We know the story well. Solomon’s son, Rehoboam, rather than listening to wise counsel when responding to the northern tribes’ complaints, said to them, “My father made your yoke heavy, but I will add to it. My father disciplined you with whips, but I will discipline you with scorpions” (10:14). How foolish! And, certainly, equal to other things, maybe even more, shouldn’t a king have compassion for his people and desire the best for them? Foolish, foolish, foolish! And so, Rehoboam got about what he deserved; he lost the ten tribes. And even Judah and Jerusalem, which he kept, were his because of the Lord’s faithfulness to David, certainly, not because of Rehoboam’s faithfulness: “When the rule of Rehoboam was established and he was strong, he abandoned the law of the Lord, and all Israel with him” (12:1).
Abijah followed Rehoboam in Jerusalem, and though king after king did evil, there are encouraging anecdotes along the way. At one point, when the Lord saw that the leaders in Jerusalem humbled themselves (12:7), he gave them deliverance from Shishak. Jeroboam of Israel was fighting against Judah, and the report was: “the men of Judah prevailed because they relied on the Lord, the God of their fathers” (13:18). They prevailed because they relied on the Lord!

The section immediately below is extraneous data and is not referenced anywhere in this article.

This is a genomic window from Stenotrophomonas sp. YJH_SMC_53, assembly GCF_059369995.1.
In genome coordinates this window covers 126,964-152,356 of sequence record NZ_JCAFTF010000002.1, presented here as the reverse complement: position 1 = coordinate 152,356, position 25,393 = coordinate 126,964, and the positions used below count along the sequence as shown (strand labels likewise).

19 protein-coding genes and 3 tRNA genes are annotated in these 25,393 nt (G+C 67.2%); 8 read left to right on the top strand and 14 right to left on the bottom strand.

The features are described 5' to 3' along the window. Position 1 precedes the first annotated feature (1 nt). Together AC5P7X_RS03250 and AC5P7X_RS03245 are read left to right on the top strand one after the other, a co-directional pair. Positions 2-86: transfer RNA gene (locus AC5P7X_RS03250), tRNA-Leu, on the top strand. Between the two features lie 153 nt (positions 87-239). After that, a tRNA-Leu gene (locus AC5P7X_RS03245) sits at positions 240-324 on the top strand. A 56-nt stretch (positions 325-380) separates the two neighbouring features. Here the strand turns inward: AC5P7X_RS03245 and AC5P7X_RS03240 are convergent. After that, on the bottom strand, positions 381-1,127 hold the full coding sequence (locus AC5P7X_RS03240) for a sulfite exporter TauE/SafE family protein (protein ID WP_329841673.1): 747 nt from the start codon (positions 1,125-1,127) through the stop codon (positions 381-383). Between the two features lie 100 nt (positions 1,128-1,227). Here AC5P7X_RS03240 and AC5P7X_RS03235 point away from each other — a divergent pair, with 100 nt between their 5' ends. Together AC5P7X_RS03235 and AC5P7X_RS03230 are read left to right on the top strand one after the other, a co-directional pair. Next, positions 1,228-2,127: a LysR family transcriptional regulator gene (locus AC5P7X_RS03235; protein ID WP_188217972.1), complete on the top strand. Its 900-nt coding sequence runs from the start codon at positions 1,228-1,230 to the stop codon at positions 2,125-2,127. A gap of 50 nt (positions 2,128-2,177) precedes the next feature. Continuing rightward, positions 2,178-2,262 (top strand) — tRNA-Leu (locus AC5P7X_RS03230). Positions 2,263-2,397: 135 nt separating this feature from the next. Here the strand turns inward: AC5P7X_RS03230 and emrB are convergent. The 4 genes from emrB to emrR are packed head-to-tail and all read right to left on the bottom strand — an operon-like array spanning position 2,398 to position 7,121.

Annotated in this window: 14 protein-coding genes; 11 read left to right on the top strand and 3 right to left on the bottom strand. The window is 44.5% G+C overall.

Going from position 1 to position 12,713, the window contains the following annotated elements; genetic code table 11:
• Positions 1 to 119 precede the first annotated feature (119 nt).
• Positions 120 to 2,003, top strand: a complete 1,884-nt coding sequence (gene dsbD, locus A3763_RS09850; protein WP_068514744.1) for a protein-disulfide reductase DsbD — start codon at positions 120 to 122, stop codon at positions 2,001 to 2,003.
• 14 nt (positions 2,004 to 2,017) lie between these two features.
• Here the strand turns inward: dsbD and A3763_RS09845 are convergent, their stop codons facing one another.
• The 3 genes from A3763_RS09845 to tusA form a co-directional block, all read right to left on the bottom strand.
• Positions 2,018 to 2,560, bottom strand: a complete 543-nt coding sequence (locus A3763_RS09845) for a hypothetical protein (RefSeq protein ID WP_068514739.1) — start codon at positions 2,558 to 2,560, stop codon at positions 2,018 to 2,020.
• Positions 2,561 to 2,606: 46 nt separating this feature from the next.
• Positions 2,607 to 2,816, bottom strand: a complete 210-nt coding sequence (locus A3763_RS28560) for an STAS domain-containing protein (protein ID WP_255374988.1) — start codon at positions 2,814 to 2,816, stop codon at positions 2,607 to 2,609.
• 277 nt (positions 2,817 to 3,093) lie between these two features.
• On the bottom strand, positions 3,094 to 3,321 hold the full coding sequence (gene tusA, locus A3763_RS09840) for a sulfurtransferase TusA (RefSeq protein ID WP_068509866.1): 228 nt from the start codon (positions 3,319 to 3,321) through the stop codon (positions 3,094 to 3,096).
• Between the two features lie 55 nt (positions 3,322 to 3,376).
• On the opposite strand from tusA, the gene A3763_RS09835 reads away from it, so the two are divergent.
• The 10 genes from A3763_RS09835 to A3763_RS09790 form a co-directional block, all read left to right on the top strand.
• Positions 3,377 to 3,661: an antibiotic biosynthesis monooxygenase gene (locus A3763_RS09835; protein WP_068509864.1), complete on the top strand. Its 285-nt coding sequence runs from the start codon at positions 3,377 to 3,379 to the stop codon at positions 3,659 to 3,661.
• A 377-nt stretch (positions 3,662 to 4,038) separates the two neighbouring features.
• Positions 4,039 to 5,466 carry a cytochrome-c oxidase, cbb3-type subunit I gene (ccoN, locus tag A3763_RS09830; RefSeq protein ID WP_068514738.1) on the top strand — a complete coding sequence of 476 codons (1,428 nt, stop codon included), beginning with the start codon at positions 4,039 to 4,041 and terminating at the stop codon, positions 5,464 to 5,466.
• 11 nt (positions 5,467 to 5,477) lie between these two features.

Asa declared, “The land is still ours, because we have sought the Lord our God. We have sought him, and he has given us peace on every side” (14:7). From these stories an important lesson: When trust in the Lord, we can be confident of his faithfulness and deliverance.
Far down the ages now,
Much of her journey done,
The pilgrim church pursues her way,
Until her crown be won.
Still faithful to our God,
And to our Captain true,
We follow where he leads the way;
The Kingdom in our view. -- Horatius Bonar (19th century)